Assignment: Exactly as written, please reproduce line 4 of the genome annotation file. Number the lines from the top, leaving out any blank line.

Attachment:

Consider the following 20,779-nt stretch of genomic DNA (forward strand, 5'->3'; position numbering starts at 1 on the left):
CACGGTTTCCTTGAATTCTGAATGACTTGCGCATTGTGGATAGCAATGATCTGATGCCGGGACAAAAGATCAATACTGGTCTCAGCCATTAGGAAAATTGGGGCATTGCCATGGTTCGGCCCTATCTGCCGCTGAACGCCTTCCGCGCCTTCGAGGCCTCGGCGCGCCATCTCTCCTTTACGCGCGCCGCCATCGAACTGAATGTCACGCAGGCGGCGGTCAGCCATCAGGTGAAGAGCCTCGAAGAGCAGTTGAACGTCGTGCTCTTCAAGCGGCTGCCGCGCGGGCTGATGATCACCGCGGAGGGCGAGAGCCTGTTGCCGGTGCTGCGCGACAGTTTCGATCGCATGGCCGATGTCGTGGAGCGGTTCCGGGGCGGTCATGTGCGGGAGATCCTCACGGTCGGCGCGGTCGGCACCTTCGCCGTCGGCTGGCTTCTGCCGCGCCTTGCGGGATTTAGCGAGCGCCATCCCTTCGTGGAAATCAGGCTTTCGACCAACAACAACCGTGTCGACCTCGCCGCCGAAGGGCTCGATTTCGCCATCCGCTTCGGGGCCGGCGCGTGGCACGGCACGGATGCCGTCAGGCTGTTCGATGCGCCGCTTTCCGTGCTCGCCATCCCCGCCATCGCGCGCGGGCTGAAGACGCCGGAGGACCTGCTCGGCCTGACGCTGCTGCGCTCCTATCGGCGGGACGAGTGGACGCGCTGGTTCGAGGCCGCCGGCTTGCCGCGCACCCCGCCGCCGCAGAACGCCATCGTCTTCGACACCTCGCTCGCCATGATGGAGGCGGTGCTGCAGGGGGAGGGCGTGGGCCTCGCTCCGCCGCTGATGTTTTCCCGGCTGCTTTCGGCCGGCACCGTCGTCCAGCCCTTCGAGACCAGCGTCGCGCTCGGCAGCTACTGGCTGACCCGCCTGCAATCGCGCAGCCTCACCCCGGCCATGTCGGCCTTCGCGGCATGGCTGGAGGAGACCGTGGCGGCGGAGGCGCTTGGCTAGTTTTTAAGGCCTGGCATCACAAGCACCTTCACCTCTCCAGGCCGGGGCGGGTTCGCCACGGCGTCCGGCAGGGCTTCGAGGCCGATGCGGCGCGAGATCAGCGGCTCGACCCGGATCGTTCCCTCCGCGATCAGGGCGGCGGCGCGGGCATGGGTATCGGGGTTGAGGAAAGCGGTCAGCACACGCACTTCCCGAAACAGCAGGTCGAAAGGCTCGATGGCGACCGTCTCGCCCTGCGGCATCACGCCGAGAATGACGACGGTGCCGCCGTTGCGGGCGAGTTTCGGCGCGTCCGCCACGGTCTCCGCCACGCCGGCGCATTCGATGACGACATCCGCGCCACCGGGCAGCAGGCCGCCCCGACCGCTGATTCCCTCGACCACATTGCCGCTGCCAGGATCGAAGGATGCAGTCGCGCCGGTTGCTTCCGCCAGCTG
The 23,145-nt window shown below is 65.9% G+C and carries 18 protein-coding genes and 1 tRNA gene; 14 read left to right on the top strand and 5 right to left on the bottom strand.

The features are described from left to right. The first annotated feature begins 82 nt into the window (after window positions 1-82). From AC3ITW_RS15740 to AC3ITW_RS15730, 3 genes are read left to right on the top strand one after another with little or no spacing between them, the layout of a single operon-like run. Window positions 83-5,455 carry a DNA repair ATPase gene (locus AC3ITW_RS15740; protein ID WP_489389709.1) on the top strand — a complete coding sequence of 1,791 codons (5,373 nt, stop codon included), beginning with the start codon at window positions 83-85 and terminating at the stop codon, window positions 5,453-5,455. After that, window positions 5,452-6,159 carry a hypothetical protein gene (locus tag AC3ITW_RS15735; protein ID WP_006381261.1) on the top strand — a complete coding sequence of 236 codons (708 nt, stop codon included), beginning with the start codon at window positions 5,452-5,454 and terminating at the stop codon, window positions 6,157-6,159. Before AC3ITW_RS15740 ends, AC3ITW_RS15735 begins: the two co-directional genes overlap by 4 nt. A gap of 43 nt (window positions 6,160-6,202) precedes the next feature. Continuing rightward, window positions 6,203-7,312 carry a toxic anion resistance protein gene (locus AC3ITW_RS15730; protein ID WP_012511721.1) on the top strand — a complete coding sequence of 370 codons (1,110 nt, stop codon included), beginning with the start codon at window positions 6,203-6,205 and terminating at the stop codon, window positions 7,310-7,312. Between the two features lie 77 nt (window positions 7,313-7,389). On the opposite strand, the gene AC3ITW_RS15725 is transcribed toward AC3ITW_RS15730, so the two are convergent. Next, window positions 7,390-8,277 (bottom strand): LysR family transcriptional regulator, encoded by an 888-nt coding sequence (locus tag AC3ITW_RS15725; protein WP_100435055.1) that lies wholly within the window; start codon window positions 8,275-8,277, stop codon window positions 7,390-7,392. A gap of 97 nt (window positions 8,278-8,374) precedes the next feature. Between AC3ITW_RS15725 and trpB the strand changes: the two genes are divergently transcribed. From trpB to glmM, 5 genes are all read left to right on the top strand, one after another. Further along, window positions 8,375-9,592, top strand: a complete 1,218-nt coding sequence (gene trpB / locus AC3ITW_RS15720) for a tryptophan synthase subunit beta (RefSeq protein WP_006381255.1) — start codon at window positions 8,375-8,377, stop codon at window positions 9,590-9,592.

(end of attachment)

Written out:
The features are described from left to right. The first annotated feature begins 82 nt into the window (after window positions 1-82). From AC3ITW_RS15740 to AC3ITW_RS15730, 3 genes are read left to right on the top strand one after another with little or no spacing between them, the layout of a single operon-like run. Window positions 83-5,455 carry a DNA repair ATPase gene (locus AC3ITW_RS15740; protein ID WP_489389709.1) on the top strand — a complete coding sequence of 1,791 codons (5,373 nt, stop codon included), beginning with the start codon at window positions 83-85 and terminating at the stop codon, window positions 5,453-5,455. After that, window positions 5,452-6,159 carry a hypothetical protein gene (locus tag AC3ITW_RS15735; protein ID WP_006381261.1) on the top strand — a complete coding sequence of 236 codons (708 nt, stop codon included), beginning with the start codon at window positions 5,452-5,454 and terminating at the stop codon, window positions 6,157-6,159. Before AC3ITW_RS15740 ends, AC3ITW_RS15735 begins: the two co-directional genes overlap by 4 nt. A gap of 43 nt (window positions 6,160-6,202) precedes the next feature. Continuing rightward, window positions 6,203-7,312 carry a toxic anion resistance protein gene (locus AC3ITW_RS15730; protein ID WP_012511721.1) on the top strand — a complete coding sequence of 370 codons (1,110 nt, stop codon included), beginning with the start codon at window positions 6,203-6,205 and terminating at the stop codon, window positions 7,310-7,312. Between the two features lie 77 nt (window positions 7,313-7,389). On the opposite strand, the gene AC3ITW_RS15725 is transcribed toward AC3ITW_RS15730, so the two are convergent. Next, window positions 7,390-8,277 (bottom strand): LysR family transcriptional regulator, encoded by an 888-nt coding sequence (locus tag AC3ITW_RS15725; protein WP_100435055.1) that lies wholly within the window; start codon window positions 8,275-8,277, stop codon window positions 7,390-7,392. A gap of 97 nt (window positions 8,278-8,374) precedes the next feature. Between AC3ITW_RS15725 and trpB the strand changes: the two genes are divergently transcribed. From trpB to glmM, 5 genes are all read left to right on the top strand, one after another. Further along, window positions 8,375-9,592, top strand: a complete 1,218-nt coding sequence (gene trpB / locus AC3ITW_RS15720) for a tryptophan synthase subunit beta (RefSeq protein WP_006381255.1) — start codon at window positions 8,375-8,377, stop codon at window positions 9,590-9,592.